Whitehorse’s Mike McCann takes pride in his speed on a bike. Recently, however, he was glad he wasn’t zooming through the streets at high velocity.
He’d just amassed a collection of top-finishes in BC Masters Cycling Association races down south, but a run in with a car cut his tour short.
“All of a sudden there was this blue car and I had two choices: I could have gone right into it or gone down,” said McCann. “So I just kind of dropped the bike.
“In terms of road rash, there was nothing, because I wasn’t going all that fast through the intersection, fortunately.”
The accident happened during a leisure ride last Friday in Nanaimo.
McCann was going through an intersection – with the right-of-way – and an oncoming car making a left turn pulled out in front of him, leaving McCann no choice but to go down to avoid a collision.
He sprained his wrist.
Because of the injury, McCann had to withdraw for last Sunday’s Mt. Seymour Hill Climb in North Vancouver.
“That put an end to the thought of racing on Sunday,” said McCann. “So that was a bit of a downer.
“I went over to Mt. Seymour on the day of the race hoping things were a bit better, but I could barely hang on to the handle bar with my right hand.
“That’s the one I was really looking forward to – it’s a really tough course.”
Even though he avoided the collision with the car, McCann still twisted his handle bars and damaged his derailleur.
“My bike actually had a fair bit of damage to it,” said McCann. “It was another bike I had taken along – I would have been a little bit choked if it was my racing bike.”
Although cut short, McCann’s trip was still a profitable one.
Starting with the Grand Forks Masters Weekend cycling event at the end of last month, McCann won two out of three races for the 60-64 age division. Not only did McCann outpace the competition in a 40-kilometre road race, he outpaced expectations. For his results McCann was awarded a prize for exceeding the standard time for a race that length – for his age group – by 19 minutes, more than any other cyclist from any age division.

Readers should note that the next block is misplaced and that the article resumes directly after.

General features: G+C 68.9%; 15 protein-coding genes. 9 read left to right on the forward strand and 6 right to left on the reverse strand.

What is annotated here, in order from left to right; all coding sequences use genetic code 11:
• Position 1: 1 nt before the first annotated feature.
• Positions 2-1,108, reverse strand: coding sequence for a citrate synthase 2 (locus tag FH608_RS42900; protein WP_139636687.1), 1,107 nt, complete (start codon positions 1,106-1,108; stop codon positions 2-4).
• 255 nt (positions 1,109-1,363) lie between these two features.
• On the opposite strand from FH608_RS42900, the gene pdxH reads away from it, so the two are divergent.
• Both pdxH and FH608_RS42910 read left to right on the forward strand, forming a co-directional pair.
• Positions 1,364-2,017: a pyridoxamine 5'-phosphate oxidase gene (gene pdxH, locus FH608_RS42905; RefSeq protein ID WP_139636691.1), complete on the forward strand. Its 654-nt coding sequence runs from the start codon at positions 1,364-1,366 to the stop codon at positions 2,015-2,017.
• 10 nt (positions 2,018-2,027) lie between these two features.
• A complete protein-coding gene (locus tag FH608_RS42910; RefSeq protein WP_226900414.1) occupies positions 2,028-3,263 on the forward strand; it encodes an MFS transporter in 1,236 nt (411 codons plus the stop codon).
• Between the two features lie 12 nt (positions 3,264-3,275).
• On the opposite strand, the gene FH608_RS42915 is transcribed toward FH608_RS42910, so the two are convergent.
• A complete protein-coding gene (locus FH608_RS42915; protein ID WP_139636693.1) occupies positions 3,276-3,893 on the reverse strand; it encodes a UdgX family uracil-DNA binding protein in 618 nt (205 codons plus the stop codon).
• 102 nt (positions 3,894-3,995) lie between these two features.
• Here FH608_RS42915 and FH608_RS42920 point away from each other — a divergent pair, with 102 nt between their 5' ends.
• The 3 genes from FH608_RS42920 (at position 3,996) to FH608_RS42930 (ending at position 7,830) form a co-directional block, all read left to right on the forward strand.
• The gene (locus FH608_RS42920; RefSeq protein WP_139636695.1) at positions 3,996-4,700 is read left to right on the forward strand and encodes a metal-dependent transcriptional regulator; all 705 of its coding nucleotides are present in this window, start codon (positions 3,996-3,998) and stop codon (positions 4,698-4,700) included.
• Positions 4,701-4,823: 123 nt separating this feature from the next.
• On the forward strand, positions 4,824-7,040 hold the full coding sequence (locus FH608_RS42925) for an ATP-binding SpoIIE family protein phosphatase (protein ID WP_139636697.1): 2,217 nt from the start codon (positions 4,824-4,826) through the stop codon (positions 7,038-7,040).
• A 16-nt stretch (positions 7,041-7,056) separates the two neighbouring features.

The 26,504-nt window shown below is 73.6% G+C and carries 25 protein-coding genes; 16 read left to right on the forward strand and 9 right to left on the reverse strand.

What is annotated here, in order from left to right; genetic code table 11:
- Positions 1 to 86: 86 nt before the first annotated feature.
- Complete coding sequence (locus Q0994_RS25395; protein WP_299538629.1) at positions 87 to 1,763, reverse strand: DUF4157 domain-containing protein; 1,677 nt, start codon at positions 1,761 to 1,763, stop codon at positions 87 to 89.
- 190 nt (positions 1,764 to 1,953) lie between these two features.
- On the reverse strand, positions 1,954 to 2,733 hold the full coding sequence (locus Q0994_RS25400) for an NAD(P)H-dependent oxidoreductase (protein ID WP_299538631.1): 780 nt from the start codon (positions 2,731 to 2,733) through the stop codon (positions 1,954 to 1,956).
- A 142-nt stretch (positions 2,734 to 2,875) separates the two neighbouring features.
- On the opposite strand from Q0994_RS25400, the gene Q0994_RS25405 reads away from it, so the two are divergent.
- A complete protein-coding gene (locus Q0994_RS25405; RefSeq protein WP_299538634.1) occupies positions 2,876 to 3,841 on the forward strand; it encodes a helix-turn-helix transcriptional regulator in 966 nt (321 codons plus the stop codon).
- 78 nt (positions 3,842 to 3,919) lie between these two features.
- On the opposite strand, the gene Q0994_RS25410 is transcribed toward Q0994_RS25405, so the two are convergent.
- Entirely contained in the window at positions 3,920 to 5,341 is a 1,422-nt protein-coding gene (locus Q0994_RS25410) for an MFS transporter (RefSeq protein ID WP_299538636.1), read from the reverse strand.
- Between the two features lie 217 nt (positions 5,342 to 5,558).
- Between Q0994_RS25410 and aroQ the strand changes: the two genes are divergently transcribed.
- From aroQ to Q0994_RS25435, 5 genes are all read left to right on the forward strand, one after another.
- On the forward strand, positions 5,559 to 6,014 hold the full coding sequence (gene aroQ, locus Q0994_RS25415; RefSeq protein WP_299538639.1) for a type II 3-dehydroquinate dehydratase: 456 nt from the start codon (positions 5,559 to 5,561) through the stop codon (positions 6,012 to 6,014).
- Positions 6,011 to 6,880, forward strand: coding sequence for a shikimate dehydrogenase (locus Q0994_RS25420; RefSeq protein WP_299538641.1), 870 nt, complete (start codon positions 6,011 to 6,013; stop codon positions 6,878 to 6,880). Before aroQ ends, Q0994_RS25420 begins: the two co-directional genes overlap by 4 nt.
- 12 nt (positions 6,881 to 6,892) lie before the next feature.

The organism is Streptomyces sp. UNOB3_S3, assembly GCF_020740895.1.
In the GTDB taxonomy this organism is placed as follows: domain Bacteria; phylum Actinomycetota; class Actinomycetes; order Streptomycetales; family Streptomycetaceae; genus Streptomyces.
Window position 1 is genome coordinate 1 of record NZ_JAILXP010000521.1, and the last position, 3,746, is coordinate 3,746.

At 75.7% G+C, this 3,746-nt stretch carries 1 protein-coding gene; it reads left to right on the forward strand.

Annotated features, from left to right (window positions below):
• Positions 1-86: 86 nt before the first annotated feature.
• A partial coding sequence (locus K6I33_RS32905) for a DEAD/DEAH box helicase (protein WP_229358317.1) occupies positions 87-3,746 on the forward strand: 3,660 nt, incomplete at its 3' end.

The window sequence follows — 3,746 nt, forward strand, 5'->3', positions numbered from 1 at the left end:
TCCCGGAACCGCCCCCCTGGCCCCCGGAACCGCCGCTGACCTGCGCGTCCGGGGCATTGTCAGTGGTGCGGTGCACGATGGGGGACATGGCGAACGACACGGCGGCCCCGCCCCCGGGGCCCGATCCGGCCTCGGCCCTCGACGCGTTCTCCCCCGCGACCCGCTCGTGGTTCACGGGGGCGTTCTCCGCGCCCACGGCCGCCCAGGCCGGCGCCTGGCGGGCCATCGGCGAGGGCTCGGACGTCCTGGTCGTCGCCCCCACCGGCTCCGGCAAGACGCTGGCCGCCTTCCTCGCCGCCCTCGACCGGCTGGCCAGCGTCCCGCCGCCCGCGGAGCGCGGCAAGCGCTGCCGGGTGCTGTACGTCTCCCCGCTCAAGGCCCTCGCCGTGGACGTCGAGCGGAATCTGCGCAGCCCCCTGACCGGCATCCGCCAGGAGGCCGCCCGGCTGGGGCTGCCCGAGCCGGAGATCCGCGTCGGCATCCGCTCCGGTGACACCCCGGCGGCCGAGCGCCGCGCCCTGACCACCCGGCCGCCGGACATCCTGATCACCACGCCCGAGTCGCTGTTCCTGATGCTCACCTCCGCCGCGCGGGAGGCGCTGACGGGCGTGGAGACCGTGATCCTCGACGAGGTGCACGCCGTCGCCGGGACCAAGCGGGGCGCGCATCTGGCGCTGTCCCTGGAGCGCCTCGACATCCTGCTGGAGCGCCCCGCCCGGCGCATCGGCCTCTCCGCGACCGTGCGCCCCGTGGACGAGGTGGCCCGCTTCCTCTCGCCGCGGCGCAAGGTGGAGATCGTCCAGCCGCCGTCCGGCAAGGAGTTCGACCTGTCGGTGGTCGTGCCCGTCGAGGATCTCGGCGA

McCann then repeated the feat at the Salmon Arm 40-kilometre Time Trial and Spallmcheen Cycling Circuit Race. In the time trial McCann came third overall and first in his age-group, again winning the age-standard prize. In the road race he finished second out of two riders in his age-group, but still came fifth overall.
“It was a much better race than the week before when the heat got to me,” said McCann. “It was the same guy, from the week before, that I was racing against, and I almost dropped him on the last big hill, but not quite.
“He’s a much better sprinter than I am so he ended up winning.”
Then, the day before his accident, McCann came second overall in the Oakbay Wheelers’ 15-Kilometre Individual Time Trial in Nanaimo.
“It was actually not a bad race. It was a really hard course and I was quite pleased with that,” said McCann. “Going out you go up about 200 feet in seven and a half kilometres, so it’s a tough grind on the out-leg of the course. Having never ridden it before – there’s an advantage to racing that course several times, to know how to ride it. Courses like that are tricky that way – your gearing at the start of some of the hills is crucial.”
Despite still feeling the injuries to his wrist, McCann is going to Juneau for the Tour de Juneau, competing in four races over three days starting Friday.
Last year, McCann was the overall cycling champion in the 60-64 age division at the Huntsman World Senior Games in Saint George, Utah. For the title, McCann was first in a five-kilometre hill-climb and in a 40-kilometre time trial, and ended with a third-place finish in a 62-kilometre race.
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